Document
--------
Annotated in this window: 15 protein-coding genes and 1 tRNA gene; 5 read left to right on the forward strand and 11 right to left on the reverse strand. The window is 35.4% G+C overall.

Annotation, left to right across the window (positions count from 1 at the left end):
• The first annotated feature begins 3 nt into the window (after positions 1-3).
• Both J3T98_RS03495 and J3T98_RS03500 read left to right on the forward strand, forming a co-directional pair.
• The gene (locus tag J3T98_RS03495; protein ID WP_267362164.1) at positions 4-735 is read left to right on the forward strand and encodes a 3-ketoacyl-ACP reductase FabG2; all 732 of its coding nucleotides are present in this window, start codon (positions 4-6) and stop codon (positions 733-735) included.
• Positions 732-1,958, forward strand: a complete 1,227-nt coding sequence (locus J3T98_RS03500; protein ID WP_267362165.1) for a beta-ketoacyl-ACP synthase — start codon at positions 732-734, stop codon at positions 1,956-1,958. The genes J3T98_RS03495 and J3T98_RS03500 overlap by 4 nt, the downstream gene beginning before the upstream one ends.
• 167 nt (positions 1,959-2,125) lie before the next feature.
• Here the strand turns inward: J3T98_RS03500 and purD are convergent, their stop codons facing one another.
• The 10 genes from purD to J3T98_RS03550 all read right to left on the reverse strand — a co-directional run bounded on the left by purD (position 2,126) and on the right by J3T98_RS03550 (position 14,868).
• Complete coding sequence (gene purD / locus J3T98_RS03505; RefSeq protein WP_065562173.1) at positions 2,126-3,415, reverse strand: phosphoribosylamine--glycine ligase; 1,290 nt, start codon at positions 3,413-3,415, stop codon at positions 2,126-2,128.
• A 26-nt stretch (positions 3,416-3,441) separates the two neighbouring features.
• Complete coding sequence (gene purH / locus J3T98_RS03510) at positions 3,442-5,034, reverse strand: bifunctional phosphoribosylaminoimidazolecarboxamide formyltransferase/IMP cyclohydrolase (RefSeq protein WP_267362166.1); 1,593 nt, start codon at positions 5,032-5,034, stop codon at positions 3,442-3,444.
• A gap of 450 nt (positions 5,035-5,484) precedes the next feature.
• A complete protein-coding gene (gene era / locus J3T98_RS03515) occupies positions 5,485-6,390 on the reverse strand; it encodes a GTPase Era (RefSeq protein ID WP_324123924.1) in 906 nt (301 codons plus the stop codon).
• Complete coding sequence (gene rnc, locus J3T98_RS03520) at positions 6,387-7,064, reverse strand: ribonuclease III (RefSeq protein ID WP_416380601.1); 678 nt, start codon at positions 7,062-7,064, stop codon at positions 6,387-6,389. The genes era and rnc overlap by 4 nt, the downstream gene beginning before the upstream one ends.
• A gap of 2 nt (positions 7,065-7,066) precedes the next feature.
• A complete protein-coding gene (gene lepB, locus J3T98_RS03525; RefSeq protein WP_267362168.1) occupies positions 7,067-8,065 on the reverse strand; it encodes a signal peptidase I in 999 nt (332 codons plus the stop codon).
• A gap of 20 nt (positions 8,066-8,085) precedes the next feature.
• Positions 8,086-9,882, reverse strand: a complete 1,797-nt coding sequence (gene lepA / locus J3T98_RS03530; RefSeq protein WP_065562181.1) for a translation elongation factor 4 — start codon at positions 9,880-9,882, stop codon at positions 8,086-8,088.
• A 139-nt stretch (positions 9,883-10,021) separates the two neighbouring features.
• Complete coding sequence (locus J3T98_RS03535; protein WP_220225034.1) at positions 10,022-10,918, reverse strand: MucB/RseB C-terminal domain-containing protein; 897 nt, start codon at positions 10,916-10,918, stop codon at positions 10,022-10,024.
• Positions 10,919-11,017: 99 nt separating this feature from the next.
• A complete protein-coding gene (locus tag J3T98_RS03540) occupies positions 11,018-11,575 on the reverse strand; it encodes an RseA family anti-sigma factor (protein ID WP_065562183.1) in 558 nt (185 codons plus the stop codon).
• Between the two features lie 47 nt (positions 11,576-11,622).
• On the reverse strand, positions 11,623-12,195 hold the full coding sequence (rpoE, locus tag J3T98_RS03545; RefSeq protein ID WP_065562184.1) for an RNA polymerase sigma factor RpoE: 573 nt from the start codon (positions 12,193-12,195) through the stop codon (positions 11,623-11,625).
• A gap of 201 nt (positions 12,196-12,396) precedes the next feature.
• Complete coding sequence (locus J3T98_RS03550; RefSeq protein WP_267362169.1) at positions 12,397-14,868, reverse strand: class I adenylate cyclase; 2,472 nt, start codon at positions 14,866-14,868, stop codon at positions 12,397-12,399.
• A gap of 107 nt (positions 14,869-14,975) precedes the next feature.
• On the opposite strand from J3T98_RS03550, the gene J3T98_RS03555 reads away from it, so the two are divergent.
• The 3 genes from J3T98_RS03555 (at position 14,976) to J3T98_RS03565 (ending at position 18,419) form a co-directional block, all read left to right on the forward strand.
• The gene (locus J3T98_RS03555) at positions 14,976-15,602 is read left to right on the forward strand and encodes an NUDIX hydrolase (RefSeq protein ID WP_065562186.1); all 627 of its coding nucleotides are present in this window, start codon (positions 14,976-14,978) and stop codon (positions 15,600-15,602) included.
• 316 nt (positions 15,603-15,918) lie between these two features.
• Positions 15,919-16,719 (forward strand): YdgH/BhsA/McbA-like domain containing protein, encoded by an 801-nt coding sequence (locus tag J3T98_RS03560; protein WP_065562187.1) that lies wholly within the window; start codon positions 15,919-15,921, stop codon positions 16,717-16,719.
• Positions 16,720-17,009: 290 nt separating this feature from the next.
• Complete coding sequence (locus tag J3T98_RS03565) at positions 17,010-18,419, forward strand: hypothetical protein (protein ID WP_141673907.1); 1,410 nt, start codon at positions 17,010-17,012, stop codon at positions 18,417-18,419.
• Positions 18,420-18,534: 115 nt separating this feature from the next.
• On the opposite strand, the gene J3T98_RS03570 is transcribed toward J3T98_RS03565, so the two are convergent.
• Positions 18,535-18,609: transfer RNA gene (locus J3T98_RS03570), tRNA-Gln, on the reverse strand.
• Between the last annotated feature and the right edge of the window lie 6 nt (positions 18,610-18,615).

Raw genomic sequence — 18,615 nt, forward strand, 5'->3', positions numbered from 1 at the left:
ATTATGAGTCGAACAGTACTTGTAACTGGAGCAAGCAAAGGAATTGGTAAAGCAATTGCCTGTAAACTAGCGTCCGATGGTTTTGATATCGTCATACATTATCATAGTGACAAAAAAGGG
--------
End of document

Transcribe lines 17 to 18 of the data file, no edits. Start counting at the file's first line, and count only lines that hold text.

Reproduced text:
• A complete protein-coding gene (gene lepB, locus J3T98_RS03525; RefSeq protein WP_267362168.1) occupies positions 7,067-8,065 on the reverse strand; it encodes a signal peptidase I in 999 nt (332 codons plus the stop codon).
• A gap of 20 nt (positions 8,066-8,085) precedes the next feature.